Maternal health - Brush up on the evidence before the summits

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Read ten reasons you should care about maternal health and the G8 in Best Health magazine with information from Susan White, CWHN's Executive Director

With the start of the G8/G20 summits in Ontario just around the corner, the topic of maternal and child health and Canada’s most recent commitments to furthering these goals have received widespread coverage in the media. Before the summits begin, CWHN has compiled some key facts and readings to consider.

In the year 2000, the eight Millennium Development Goals (MDG) were endorsed by all 192 member states of the United Nations. These international development goals are aimed at improving the conditions of the world’s poorest nations in measurable ways by the year 2015.

But ten years after the original MDGs were set, goals 4 and 5 – improving maternal health and reducing child mortality - are considered by many to be the furthest behind. Read what progress has been made in the just released report Countdown to 2015: taking stock of maternal, newborn & child survival

 

Why does maternal and child health need to be a priority?

“Every minute, at least one woman dies from complications related to pregnancy or childbirth – that means 529 000 women a year. In addition, for every woman who dies in childbirth, around 20 more suffer injury, infection or disease – approximately 10 million women each year.”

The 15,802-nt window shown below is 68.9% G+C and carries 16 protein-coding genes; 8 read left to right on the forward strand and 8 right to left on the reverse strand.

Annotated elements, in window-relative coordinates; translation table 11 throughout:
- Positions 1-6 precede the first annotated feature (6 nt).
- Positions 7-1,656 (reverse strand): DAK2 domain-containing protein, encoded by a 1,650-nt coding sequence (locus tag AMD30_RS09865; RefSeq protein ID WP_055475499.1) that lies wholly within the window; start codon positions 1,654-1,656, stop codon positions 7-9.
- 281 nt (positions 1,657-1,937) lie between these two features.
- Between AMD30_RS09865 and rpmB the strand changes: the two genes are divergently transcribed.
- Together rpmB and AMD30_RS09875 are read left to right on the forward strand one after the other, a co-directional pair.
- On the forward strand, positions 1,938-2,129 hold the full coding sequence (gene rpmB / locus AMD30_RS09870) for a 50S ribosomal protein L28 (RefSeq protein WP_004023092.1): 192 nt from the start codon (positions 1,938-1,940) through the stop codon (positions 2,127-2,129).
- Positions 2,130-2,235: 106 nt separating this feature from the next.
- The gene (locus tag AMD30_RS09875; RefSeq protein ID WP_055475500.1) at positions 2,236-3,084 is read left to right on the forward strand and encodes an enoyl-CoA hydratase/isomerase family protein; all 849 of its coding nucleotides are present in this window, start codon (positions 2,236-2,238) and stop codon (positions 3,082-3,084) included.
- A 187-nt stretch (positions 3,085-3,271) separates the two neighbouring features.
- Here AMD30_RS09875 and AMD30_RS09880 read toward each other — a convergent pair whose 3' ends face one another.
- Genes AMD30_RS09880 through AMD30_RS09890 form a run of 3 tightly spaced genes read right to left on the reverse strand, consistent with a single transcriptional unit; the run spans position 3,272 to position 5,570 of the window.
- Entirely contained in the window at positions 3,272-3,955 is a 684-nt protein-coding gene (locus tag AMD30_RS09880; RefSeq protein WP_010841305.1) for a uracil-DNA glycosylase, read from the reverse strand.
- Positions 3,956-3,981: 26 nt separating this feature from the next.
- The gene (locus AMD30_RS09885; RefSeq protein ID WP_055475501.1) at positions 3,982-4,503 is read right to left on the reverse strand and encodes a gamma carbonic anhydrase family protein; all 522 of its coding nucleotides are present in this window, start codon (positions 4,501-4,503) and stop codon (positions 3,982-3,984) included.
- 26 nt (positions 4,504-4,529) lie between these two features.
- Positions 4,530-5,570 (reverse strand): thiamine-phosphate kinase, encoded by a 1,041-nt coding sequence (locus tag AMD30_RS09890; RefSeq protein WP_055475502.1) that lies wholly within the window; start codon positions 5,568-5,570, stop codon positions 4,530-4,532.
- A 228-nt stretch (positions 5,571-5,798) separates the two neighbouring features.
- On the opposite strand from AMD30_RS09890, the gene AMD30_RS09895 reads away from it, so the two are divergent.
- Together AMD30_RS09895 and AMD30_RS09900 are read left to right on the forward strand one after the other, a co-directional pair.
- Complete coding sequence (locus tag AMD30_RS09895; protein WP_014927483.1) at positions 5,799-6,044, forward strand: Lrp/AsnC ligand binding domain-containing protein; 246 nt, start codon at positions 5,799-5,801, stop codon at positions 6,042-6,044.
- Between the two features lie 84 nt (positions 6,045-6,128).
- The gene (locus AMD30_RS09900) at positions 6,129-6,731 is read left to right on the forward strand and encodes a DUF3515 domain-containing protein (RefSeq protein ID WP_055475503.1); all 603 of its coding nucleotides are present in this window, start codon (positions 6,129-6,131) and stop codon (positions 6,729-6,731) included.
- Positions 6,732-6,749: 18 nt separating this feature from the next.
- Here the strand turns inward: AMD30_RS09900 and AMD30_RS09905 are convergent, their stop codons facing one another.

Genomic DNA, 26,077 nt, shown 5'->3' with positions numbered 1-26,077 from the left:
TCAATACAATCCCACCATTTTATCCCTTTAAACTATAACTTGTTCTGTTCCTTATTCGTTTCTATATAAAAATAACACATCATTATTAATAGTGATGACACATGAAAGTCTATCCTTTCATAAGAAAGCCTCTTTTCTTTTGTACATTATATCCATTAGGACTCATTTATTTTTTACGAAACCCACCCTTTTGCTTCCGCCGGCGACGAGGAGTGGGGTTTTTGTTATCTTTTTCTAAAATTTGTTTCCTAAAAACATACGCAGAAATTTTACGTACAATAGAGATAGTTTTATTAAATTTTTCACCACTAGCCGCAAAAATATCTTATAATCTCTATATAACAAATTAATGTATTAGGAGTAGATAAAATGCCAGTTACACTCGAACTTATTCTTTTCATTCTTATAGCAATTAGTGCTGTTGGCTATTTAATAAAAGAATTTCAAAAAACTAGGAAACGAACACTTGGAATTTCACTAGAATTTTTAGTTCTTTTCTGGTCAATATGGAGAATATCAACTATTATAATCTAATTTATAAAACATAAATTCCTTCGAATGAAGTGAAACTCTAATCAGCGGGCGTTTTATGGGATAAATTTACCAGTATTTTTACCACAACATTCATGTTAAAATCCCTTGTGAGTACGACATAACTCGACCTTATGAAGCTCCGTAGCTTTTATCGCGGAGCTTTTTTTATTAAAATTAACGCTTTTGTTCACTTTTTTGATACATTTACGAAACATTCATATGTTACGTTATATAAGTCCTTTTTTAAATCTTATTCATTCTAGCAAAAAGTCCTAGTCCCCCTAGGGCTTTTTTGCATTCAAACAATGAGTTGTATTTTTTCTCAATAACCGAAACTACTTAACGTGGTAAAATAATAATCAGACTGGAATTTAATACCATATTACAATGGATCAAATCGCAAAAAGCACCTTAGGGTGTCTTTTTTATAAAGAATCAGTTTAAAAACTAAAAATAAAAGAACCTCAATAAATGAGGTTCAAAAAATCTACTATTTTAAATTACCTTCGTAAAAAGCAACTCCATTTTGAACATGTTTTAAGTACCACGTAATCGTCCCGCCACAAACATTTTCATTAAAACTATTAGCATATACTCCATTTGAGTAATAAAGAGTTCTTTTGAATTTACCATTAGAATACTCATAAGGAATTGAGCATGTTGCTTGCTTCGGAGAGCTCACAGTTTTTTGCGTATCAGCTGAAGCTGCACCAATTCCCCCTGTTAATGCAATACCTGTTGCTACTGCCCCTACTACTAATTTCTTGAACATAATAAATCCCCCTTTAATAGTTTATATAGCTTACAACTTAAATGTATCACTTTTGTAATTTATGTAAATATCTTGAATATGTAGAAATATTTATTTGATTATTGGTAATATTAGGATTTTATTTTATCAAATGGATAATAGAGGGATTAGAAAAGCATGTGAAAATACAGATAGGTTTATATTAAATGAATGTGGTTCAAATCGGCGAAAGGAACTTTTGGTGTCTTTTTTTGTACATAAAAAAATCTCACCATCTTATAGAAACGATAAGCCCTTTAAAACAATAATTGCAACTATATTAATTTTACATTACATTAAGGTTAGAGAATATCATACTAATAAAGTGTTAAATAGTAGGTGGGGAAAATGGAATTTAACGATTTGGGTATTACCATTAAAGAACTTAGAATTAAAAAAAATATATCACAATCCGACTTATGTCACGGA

-World Health Organization

As routine as they may seem to be in areas with good medical services in Canada, pregnancy, childbirth, and early childhood are still fraught with extreme health risks in many developing countries.

Some facts from the WHO:
-         Every day, 1500 women die from pregnancy or childbirth-related complications.
-         In 2005, there were an estimated 536 000 maternal deaths worldwide.
-         99% of all maternal deaths occur in developing countries.
-         In Niger a woman’s lifetime risk of dying from pregnancy-related complications is 1 in 7 versus 1 in 48 000 in Ireland.
-         Most of these deaths were avoidable.

Statistics show that haemorrhage, infection, and unsafe abortion are direct causes of many of these maternal deaths, but these causes are rooted in the lack of accessible, affordable, quality family planning and care. A preventable tragedy on their own, it is also worth noting that maternal deaths put the lives of any surviving children at risk. According to the WHO, the one million children left motherless each year are 10 times more likely to die within two years of their mothers' death.

 

What needs to be done to improve the situation?

Countries have committed to reducing the maternal mortality ratio by three quarters between 1990 and 2015. However, between 1990 and 2005 the maternal mortality ratio declined by only 5%. To achieve the goal, progress will have to increase markedly.